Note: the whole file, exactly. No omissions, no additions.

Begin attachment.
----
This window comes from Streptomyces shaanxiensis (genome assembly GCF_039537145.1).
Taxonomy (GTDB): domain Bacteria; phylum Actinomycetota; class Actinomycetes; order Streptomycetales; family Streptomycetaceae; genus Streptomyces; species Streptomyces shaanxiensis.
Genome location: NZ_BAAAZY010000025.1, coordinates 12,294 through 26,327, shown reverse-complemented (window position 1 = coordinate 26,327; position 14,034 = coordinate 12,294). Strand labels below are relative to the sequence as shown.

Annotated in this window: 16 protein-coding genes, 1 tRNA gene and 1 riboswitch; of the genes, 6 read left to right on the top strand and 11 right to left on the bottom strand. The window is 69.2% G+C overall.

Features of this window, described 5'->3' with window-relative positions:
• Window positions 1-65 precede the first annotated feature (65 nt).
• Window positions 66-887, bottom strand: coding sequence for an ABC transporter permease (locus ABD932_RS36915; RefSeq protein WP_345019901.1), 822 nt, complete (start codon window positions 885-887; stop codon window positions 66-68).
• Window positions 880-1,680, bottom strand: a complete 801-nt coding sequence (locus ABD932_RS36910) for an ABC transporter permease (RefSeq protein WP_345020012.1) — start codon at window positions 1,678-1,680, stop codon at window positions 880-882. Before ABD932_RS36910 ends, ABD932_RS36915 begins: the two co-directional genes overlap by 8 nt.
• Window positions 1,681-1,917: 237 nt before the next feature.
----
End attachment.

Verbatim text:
This window comes from Streptomyces shaanxiensis (genome assembly GCF_039537145.1).
Taxonomy (GTDB): domain Bacteria; phylum Actinomycetota; class Actinomycetes; order Streptomycetales; family Streptomycetaceae; genus Streptomyces; species Streptomyces shaanxiensis.
Genome location: NZ_BAAAZY010000025.1, coordinates 12,294 through 26,327, shown reverse-complemented (window position 1 = coordinate 26,327; position 14,034 = coordinate 12,294). Strand labels below are relative to the sequence as shown.

Annotated in this window: 16 protein-coding genes, 1 tRNA gene and 1 riboswitch; of the genes, 6 read left to right on the top strand and 11 right to left on the bottom strand. The window is 69.2% G+C overall.

Features of this window, described 5'->3' with window-relative positions:
• Window positions 1-65 precede the first annotated feature (65 nt).
• Window positions 66-887, bottom strand: coding sequence for an ABC transporter permease (locus ABD932_RS36915; RefSeq protein WP_345019901.1), 822 nt, complete (start codon window positions 885-887; stop codon window positions 66-68).
• Window positions 880-1,680, bottom strand: a complete 801-nt coding sequence (locus ABD932_RS36910) for an ABC transporter permease (RefSeq protein WP_345020012.1) — start codon at window positions 1,678-1,680, stop codon at window positions 880-882. Before ABD932_RS36910 ends, ABD932_RS36915 begins: the two co-directional genes overlap by 8 nt.
• Window positions 1,681-1,917: 237 nt before the next feature.